If the amount of growth cannot overcome the amount of value lost from a dividend over time, a company will likely decline in value. If you happen to invest in a company that is not growing and is cutting its dividend payout, then you’ve found yourself a real dud.
Growth Stocks Have Life Cycles Too
One of the greatest growth stocks in history is Microsoft (MSFT). However, even growth stocks like Microsoft can’t always go up forever. Between 2000 – 2016, Microsoft’s stock went nowhere. Thankfully for shareholders, a new CEO revitalized the company and took advantage of the cloud.
If you were a young lad who decided to buy dividend stocks in the 1980s instead of Microsoft, you underperformed.
However, by 2003, Microsoft recognized that its Windows platform was saturated given it had a monopoly. Meanwhile, PC growth was stalling out too. Therefore, they started paying a dividend on January 17, 2003 because the company couldn’t find a better use of its cash.
As a dividend stock, Microsoft was not bad with a 2% – 3% dividend yield for about a decade. The problem when you get big is that its harder to grow as fast anymore. Just look at dividend stock, IBM, which has essentially gone nowhere since 1999.
Be aware of company life cycles. Not every company can evolve to take advantage of new opportunities, like Microsoft did.
How many companies did we know 10 years ago which are no longer around today due to competition, failure to innovate, and massive disruptions in its business? Tower Records, WorldCom, Circuit City, American Home Mortgage, Enron, Lehman Brothers, ATA Airlines, The Sharper Image, Washington Mutual, Ziff Davis, Hostess Brands and Hollywood Video are all gone!
This is why you cannot blatantly buy and hold a stock forever. You’ve got to stay on top of your investments at least once a year.
Dividend Investors Should Pay Closer Attention To Interest Rates
In a rising interest rate environment, dividend-yielding stocks, REITs, and bonds tend to underperform the broader market.
In a declining interest rate environment, as long as dividend-paying companies are continuing to generate good cash flow and maintain or increase their dividend payout ratio, they will be seen more favorably. Dividend-yielding companies look relatively more attractive as interest rates decline.
Currently, we are in a low interest rate environment. Low interest rates will likely be here to stay for years as the Fed promised to be overly accommodative until it sees inflation above 2% for a prolonged period of time. Inflation is not the issue here. Unemployment is.
As a result, blue-chip dividend stocks should do relatively well in a lower interest rate environment. However, look how much better growth stocks have done.
When interest rates are low, companies can borrow more debt more cheaply. If a growth company can borrow debt at 2% and invest the money to grow its business by 10%, a growth company will outperform a dividend company.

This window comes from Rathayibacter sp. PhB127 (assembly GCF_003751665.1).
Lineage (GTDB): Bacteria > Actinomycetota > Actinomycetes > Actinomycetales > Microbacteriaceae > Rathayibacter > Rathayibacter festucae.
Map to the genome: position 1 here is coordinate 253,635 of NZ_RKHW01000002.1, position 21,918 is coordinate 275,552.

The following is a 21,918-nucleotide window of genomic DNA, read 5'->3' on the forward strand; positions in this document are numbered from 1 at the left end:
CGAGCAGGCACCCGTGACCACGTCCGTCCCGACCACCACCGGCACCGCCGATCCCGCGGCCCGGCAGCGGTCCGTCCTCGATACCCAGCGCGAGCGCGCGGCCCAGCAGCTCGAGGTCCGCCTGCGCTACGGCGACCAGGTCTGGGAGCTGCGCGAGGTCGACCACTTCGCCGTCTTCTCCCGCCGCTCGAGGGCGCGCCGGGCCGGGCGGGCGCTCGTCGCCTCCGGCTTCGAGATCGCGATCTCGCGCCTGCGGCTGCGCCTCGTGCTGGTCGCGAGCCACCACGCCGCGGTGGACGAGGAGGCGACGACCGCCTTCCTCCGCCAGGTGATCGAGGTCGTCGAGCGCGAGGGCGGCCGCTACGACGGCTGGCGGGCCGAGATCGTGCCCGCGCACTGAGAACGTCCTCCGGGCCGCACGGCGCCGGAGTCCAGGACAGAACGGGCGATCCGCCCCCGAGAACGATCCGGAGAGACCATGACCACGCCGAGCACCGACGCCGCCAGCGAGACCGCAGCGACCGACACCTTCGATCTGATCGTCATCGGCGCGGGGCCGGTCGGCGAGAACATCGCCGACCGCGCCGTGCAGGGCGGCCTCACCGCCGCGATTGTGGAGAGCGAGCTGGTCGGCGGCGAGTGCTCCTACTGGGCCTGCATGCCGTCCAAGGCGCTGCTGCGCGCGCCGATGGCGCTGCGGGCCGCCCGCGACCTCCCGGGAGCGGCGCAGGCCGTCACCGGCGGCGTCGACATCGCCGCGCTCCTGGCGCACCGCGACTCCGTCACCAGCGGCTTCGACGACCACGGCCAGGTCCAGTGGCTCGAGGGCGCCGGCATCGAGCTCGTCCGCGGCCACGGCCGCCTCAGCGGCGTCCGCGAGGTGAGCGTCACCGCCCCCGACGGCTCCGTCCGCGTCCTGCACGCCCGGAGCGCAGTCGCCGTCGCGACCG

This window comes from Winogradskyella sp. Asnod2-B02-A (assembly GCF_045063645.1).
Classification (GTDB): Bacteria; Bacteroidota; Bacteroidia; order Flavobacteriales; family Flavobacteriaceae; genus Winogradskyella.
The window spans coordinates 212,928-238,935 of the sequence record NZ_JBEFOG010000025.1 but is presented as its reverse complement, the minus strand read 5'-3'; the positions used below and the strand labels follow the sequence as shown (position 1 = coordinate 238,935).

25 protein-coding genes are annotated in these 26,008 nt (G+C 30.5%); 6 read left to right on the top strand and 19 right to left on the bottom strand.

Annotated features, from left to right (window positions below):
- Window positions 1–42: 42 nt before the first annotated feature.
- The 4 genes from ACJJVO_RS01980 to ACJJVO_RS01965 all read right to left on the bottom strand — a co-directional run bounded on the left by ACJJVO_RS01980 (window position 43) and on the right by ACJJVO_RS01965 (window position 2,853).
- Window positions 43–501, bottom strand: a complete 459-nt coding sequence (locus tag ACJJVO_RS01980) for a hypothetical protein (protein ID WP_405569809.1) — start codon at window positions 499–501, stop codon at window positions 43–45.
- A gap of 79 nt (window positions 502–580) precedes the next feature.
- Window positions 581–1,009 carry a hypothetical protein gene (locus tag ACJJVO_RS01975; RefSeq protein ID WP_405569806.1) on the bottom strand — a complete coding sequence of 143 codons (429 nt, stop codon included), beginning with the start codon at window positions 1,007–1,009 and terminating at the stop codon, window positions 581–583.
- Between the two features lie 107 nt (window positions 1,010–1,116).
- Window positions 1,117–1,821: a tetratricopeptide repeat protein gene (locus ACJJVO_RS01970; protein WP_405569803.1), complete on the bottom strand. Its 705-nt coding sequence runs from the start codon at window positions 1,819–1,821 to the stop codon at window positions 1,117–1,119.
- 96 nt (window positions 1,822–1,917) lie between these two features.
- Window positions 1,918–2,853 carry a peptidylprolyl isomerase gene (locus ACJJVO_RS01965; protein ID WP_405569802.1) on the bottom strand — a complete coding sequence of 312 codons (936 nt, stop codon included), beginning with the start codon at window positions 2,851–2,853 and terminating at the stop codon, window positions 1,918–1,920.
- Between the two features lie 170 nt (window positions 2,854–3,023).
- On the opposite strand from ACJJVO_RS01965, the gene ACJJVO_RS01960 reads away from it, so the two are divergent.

In a low interest rate environment, investors may wonder about management’s acumen of continuing to pay a high dividend yield when they don’t have to. Once again, growth stocks win.
“Dividend Growth Stocks” Is A Misnomer
Some people like to think they are investing in “dividend growth stocks.” Sadly, this is unlikely to be true. The words “dividend growth stock” are an oxymoron because the larger a company’s dividend grows the more it means management cannot find better use of its cash.
Again, management is trying to optimize the best use of capital. Since capital is limited, over the long term, a company can’t pay more in dividends if it finds better growth opportunities elsewhere.
Everything is relative in finance. A “dividend growth” investor may see 8% profit growth in one year as very enticing. However, a growth stock investor may be looking for at least 20% profit or revenue growth a year.
To help you better understand the dilemma between paying a dividend or reinvesting your company’s cash flow, pretend you are the CEO of a company. Your goal is to maximize the return of every dollar spent.
How Much To Invest In Growth Stocks By Age
Let’s say you agree that it’s better to invest in growth stocks over dividend stocks when you are younger. Let me share a guide for how much to invest in growth stocks by age.
These percentage figures for investing in growth stocks are for your stock-specific investments, which is a portion of your overall active and passive stock investments.
In other words, let’s say you have a $1 million investment portfolio. You decide to invest $600,000 in equity index ETFs like SPY and $200,000 in bond index ETFs like IEF. The remaining $200,000, or 20%, will be invested in individual growth stocks or dividend stocks. This is the portion of your investments we’re talking about.
Growth vs. Dividend Stock Weightings
Age 0 – 25: 100% growth stocks, 0% dividend stocks
Age 26 – 30: 100% growth stocks, 0% dividend stocks
Age 31 – 35: 90% growth stocks, 10% dividend stocks
Age 36 – 40: 80% growth stocks, 20% dividend stocks
Age 41 – 45: 70% growth stocks, 30% dividend stocks
Age 46 – 50: 60% growth stocks, 40% dividend stocks
Age 51 – 55: 50% growth stocks, 50% dividend stocks
Age 55+: 40% growth stocks, 60% dividend stocks
In my opinion, it’s always good to invest some percentage of your stock investments in growth stocks. However, as you get older and wealthier, you likely want to take less risk, experience less volatility, and earn more passive income.
Further, since dividend stocks pay dividends, you will also have to pay taxes on the income. If you so happen to already be earning a high income thanks to your day job, earning more dividend income is suboptimal, despite dividends getting taxed at a lower rate.
Your Main Investments Are Already Generating Income
Remember, your main index funds and ETFs should generate the bulk of your stock and bond passive income. Therefore, investing in more dividend stocks with your stock-specific investments may not move the needle. Instead, you might as well invest in growth stocks that will hopefully provide you stronger capital returns.